This is going to be my last post, and since I titled my blog “Speak the Truth About” that’s what I’m going to do. I truly don’t believe that we need technology to be effective educators. Yes I see the benefits and how they can help, and technology is wonderful in that sense, but it has become our world in such a short time. There is a generation growing up right now that would scream at you if you took away their video games. Why? I found out yesterday that studies have shown that one hour playing a video game causes the same chemical reactions in your brain as half a line of cocaine. Don’t believe me? Visit Brad Huddleston’s website and see for yourself.
When interacting with technology it doesn’t distinguish the content used, whether it’s educational or simply a video game. The chemical reactions to the use of technology is so scary that I’m seriously concerned for the next generation.
Yes I will use technology in the classroom because it does have it’s benefits, yet how I use it and how often I use it will constantly be under scrutiny.
I want to thank everyone for participating in this semester, and the strategies we’ve learnt from this course will not be forgotten. Some in particular have already been implemented into my personal pedagogy. Thanks everyone and all the best.
When completing the moodle book “Reflecting on what happened” I realized the structure the book had was What, So What, Now What? This is not the first time I’ve seen this strategy as it’s used at meetings with youth group leaders, and even in a study group with people from church. I became kind of excited to be honest because it really is a good reflection strategy. Last week my study group was using it while playing some games of Mafia (if you don’t know what that is then look it up!)
Anyway just wanted to let people know of this strategy, if you don’t already know. I highly recommend it!
“Here” is a link if you want to know more about it/ 🙂
So this will sound bad, I forgot until today that there is this week’s learning path to complete. It’s ok! I’ve started, except halfway through the second moodle book the session dropped out, and I can’t get it back no matter what I do. In my frustration I googled “technology rant” and guess what… Barack Obama even has frustrations with technology!
Yes that’s right the President of USA shared his frustrations about technology with Hampton University students five years ago. You can read the article “here”.
So after trying, and trying, and trying to get the moodle book back, it hasn’t worked. So I’m going to leave it for a while then come back praying it’ll work!
Any advice in case it doesn’t?
Well to be honest I didn’t even think about blogging during prac. Beforehand I thought I might, but then when prac started the through didn’t even enter my mind. Why? The life of a teacher is always busy and most people don’t even realize it. Have a look at this article written two months ago. It’s titled “A Day in the Life of a First-Year Primary Teacher.”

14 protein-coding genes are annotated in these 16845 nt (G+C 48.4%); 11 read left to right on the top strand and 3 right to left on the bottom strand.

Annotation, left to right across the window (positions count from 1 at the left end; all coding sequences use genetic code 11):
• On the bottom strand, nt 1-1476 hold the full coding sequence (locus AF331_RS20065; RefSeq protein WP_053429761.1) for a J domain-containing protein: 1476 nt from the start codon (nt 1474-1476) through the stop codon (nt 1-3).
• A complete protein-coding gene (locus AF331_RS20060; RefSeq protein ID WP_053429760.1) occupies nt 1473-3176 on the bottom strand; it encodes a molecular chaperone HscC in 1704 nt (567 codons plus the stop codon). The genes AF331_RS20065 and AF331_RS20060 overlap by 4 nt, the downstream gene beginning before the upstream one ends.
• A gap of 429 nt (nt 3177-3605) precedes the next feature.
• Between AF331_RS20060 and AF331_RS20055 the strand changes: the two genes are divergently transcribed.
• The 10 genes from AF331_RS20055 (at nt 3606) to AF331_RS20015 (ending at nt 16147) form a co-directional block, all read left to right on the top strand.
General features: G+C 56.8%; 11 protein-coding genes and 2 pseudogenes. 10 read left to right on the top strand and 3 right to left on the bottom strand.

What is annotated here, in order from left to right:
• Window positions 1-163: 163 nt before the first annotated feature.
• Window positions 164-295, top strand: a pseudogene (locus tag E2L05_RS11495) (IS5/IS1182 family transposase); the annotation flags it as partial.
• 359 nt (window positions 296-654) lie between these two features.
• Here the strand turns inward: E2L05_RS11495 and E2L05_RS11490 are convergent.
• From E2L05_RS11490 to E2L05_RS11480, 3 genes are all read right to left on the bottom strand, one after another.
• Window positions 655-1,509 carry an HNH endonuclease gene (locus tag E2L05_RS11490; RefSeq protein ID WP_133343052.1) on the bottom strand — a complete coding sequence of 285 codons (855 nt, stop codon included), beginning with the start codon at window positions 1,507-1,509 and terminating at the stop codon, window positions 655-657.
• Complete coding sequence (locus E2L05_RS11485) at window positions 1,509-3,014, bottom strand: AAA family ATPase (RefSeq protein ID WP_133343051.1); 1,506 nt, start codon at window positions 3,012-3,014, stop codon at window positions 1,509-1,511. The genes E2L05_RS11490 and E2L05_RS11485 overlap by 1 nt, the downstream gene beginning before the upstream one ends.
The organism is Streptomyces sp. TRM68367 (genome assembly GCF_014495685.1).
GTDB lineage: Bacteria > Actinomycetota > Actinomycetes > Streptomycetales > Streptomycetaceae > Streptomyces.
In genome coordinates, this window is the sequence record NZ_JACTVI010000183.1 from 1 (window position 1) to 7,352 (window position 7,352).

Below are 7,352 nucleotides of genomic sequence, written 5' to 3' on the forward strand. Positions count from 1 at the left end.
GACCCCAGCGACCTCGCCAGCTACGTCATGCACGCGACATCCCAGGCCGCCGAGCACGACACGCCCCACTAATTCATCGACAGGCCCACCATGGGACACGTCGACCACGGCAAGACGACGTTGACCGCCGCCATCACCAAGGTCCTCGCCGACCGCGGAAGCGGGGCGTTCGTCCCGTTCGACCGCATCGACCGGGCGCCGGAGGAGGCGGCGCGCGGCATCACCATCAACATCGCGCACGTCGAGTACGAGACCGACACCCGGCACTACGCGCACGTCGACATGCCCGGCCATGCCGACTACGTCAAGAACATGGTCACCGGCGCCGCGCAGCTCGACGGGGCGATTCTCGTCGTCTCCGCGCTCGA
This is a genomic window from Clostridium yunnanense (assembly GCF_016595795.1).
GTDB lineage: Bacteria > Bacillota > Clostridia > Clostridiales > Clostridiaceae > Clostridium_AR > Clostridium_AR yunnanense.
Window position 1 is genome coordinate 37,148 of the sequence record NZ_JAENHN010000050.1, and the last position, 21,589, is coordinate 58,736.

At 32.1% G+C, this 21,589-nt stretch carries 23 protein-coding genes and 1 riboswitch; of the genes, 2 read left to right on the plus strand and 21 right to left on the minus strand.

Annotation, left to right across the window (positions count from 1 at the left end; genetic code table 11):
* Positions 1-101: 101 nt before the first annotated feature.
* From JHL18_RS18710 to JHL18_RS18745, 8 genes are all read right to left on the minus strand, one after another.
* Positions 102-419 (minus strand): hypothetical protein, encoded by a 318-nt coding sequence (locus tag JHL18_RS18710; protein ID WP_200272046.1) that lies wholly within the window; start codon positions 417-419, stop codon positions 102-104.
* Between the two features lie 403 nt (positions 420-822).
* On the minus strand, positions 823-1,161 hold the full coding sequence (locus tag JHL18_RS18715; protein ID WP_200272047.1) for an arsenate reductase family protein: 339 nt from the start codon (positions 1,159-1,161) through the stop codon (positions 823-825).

My reflections during prac were all made on the backs of my lesson plans, so don’t worry, I did reflect. 🙂
I actually admire those who posted during prac such as Frances who wrote posts about her prac journey, and Tegan who posted at the beginning of the second week. There were others as well. So to those people I say, “Well Done!”
Now that prac has been finished for nearly a week, despite uni assessment, I’ve been able to have a bit of a mental break. I’ve also had time to think back and reflect over the three weeks of prac. As anyone does at this point of a semester, you wonder if the end goal of the degree is worth it. If what you’re studying is something you’ll regret. Alex has shared some of her thoughts “here”. I am thankful to say that though it was a tough prac and had it’s challenges, I have come away refreshed in my motivation to complete my degree in Education. I used to wonder whether I really wanted to be a teacher, but the opportunities we have to impact and change students’ life isn’t something I’m willing to give up.
What are your thoughts?
Just before I was going through Facebook messages to find someone, and came across my own name. Honestly I was really confused because it said “thoughts for later”. I was beginning to mentally kick myself but thought I’d better have a look at the article I attached. If you want to read it, click “here”.
After reading this article titled “Four Properties of Powerful Teachers”, I didn’t feel as in the dark. Not on the topic, which I absolutely love (what are your thoughts?), but more on the fact that must have seen the article and found it interesting but knew that I didn’t have the time to read it. So what did I do? I attached it to a message and sent it to myself with a note to read it later.
The main reason I’m sharing this is just because I find it interesting how we can use technology to communicate with ourselves. More than once, in the past month, I’ve pulled the car over and messaged myself the lyrics to a song on the radio, so I can find it later.
Does anyone else do anything like this?
The online learning path this week introduce the CLEM framework. CLEM stands for Community, Literature, Examples, and Model. To be honest I became pretty excited at discovering this framework included community. Many frameworks cater for enhancing student learning, especially collaborative learning, but the phrase “community” provides the belief that in learning it isn’t simply a bunch of people in a classroom together, but a group of people who are embarking on an adventure to discover and learn.
The following short clip is about how a school in Victoria has created community in the classroom and school-wide. I just want to be clear that no school is perfect, yet this inspired me afresh to do my best for future students.